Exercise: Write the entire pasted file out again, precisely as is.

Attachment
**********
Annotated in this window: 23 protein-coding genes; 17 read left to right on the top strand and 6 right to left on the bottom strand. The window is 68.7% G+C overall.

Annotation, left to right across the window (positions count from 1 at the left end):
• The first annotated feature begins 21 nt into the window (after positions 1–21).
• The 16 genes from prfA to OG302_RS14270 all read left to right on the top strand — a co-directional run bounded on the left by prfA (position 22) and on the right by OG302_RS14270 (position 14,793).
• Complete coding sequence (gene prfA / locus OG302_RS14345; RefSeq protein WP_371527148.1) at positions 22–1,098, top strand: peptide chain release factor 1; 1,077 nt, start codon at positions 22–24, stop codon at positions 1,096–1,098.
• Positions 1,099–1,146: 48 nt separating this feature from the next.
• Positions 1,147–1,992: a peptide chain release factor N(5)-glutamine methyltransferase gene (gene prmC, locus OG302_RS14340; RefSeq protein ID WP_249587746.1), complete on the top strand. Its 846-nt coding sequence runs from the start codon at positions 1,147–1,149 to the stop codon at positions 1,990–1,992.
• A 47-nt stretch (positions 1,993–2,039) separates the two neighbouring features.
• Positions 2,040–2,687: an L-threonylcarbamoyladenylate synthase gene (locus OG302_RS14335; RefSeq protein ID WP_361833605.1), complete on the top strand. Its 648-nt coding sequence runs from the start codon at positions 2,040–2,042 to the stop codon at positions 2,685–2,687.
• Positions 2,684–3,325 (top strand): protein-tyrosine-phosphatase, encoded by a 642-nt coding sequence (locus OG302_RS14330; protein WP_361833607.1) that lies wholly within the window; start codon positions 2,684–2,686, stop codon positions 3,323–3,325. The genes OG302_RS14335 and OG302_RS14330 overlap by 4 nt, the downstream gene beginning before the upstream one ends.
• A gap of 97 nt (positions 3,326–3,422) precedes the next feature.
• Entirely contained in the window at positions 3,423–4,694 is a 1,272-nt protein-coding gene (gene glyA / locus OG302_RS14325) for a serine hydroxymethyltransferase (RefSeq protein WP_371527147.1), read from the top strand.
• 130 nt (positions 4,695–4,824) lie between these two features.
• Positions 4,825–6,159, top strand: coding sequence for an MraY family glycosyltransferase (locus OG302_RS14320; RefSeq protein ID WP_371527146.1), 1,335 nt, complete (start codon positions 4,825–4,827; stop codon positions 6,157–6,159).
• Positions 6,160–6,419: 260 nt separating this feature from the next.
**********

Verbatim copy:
Annotated in this window: 23 protein-coding genes; 17 read left to right on the top strand and 6 right to left on the bottom strand. The window is 68.7% G+C overall.

Annotation, left to right across the window (positions count from 1 at the left end):
• The first annotated feature begins 21 nt into the window (after positions 1–21).
• The 16 genes from prfA to OG302_RS14270 all read left to right on the top strand — a co-directional run bounded on the left by prfA (position 22) and on the right by OG302_RS14270 (position 14,793).
• Complete coding sequence (gene prfA / locus OG302_RS14345; RefSeq protein WP_371527148.1) at positions 22–1,098, top strand: peptide chain release factor 1; 1,077 nt, start codon at positions 22–24, stop codon at positions 1,096–1,098.
• Positions 1,099–1,146: 48 nt separating this feature from the next.
• Positions 1,147–1,992: a peptide chain release factor N(5)-glutamine methyltransferase gene (gene prmC, locus OG302_RS14340; RefSeq protein ID WP_249587746.1), complete on the top strand. Its 846-nt coding sequence runs from the start codon at positions 1,147–1,149 to the stop codon at positions 1,990–1,992.
• A 47-nt stretch (positions 1,993–2,039) separates the two neighbouring features.
• Positions 2,040–2,687: an L-threonylcarbamoyladenylate synthase gene (locus OG302_RS14335; RefSeq protein ID WP_361833605.1), complete on the top strand. Its 648-nt coding sequence runs from the start codon at positions 2,040–2,042 to the stop codon at positions 2,685–2,687.
• Positions 2,684–3,325 (top strand): protein-tyrosine-phosphatase, encoded by a 642-nt coding sequence (locus OG302_RS14330; protein WP_361833607.1) that lies wholly within the window; start codon positions 2,684–2,686, stop codon positions 3,323–3,325. The genes OG302_RS14335 and OG302_RS14330 overlap by 4 nt, the downstream gene beginning before the upstream one ends.
• A gap of 97 nt (positions 3,326–3,422) precedes the next feature.
• Entirely contained in the window at positions 3,423–4,694 is a 1,272-nt protein-coding gene (gene glyA / locus OG302_RS14325) for a serine hydroxymethyltransferase (RefSeq protein WP_371527147.1), read from the top strand.
• 130 nt (positions 4,695–4,824) lie between these two features.
• Positions 4,825–6,159, top strand: coding sequence for an MraY family glycosyltransferase (locus OG302_RS14320; RefSeq protein ID WP_371527146.1), 1,335 nt, complete (start codon positions 4,825–4,827; stop codon positions 6,157–6,159).
• Positions 6,160–6,419: 260 nt separating this feature from the next.